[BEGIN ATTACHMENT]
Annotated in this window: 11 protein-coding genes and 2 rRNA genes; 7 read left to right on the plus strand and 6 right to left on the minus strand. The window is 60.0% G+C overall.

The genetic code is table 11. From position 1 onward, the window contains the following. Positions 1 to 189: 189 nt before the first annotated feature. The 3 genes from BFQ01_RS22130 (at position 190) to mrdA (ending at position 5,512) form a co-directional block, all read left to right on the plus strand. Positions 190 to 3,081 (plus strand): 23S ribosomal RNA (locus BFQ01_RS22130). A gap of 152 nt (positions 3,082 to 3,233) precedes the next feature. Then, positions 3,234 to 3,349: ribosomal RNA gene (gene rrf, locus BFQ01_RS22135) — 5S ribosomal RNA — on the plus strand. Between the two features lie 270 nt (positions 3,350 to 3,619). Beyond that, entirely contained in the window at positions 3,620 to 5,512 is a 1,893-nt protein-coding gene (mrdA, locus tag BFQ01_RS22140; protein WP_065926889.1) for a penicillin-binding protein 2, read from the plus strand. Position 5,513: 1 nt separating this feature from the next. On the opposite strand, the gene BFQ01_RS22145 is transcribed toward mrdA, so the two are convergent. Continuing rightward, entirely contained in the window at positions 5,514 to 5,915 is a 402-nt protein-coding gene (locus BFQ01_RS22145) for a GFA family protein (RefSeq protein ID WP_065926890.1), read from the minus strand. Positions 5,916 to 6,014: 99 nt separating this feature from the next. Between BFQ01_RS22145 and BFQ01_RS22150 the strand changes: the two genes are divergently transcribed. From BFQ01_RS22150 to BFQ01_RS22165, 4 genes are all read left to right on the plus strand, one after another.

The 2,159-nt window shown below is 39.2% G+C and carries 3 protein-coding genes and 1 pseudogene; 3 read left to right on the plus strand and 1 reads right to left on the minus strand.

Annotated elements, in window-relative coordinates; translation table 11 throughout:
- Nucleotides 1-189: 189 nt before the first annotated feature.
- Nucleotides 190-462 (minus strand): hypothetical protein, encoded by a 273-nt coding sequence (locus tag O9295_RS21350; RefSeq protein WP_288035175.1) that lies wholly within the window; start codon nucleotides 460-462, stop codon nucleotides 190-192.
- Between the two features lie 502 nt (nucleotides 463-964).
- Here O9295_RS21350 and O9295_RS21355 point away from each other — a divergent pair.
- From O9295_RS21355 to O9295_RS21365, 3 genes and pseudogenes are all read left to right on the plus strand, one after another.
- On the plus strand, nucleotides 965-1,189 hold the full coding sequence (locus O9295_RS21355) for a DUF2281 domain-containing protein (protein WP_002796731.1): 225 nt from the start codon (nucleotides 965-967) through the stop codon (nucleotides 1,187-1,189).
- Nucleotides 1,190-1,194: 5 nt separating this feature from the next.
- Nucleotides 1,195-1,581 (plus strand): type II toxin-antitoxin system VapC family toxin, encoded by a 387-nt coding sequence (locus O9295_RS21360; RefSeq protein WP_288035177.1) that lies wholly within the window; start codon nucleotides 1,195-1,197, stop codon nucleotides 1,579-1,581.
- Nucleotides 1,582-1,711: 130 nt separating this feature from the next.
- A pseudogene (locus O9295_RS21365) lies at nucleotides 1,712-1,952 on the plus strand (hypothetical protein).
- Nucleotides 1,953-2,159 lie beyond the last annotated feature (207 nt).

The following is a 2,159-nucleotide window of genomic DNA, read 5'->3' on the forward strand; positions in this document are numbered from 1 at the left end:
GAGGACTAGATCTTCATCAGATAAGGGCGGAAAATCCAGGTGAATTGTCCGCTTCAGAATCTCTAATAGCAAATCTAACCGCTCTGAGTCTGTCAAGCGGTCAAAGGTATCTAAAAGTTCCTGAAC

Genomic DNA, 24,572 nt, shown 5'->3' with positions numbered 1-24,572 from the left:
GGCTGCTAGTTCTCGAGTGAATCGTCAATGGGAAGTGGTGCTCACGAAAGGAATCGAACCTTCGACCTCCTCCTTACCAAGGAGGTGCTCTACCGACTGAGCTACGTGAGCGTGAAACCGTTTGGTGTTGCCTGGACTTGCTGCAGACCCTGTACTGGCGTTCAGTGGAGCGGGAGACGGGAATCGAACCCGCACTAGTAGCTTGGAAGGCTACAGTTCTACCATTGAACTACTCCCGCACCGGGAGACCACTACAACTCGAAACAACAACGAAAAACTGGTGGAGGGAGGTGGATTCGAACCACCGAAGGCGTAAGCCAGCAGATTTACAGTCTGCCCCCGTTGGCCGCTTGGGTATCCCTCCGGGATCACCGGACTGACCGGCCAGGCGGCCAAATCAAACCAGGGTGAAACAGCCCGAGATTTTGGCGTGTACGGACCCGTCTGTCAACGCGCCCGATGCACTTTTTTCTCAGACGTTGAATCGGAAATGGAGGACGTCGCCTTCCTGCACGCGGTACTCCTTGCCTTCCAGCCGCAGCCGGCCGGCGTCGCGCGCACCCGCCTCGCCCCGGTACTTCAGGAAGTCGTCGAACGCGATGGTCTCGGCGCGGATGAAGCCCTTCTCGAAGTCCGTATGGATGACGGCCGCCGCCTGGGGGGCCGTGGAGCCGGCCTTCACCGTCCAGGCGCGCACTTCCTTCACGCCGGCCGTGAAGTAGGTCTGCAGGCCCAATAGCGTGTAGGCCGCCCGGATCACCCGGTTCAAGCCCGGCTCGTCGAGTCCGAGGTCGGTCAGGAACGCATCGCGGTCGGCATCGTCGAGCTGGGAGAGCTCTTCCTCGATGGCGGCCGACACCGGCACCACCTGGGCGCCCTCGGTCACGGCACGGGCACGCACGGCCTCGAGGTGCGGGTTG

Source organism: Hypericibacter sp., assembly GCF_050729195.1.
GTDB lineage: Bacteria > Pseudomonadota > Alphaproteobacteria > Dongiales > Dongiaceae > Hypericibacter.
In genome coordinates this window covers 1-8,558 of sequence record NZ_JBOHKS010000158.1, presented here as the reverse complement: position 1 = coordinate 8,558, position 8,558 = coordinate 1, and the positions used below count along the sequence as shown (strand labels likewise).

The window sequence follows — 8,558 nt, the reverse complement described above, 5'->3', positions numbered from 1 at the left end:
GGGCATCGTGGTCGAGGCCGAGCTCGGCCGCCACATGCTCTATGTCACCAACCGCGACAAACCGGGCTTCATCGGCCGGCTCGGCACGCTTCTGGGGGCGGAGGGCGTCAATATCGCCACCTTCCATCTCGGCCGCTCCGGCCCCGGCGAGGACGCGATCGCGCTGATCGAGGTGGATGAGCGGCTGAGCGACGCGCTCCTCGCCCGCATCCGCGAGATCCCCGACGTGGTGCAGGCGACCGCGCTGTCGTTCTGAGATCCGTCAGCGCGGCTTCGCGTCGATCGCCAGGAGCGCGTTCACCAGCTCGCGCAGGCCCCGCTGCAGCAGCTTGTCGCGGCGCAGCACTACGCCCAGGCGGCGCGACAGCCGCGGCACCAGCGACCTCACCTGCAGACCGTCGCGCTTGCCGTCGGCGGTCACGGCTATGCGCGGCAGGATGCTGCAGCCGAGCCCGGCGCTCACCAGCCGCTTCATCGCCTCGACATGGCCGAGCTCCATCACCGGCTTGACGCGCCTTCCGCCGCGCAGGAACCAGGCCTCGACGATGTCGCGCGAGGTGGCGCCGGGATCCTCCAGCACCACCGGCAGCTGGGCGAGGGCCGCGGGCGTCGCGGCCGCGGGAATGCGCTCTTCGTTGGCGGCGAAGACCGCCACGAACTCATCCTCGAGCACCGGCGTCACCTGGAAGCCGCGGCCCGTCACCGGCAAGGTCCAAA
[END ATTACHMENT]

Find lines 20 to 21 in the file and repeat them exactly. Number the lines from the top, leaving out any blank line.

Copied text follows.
Source organism: Hypericibacter sp., assembly GCF_050729195.1.
GTDB lineage: Bacteria > Pseudomonadota > Alphaproteobacteria > Dongiales > Dongiaceae > Hypericibacter.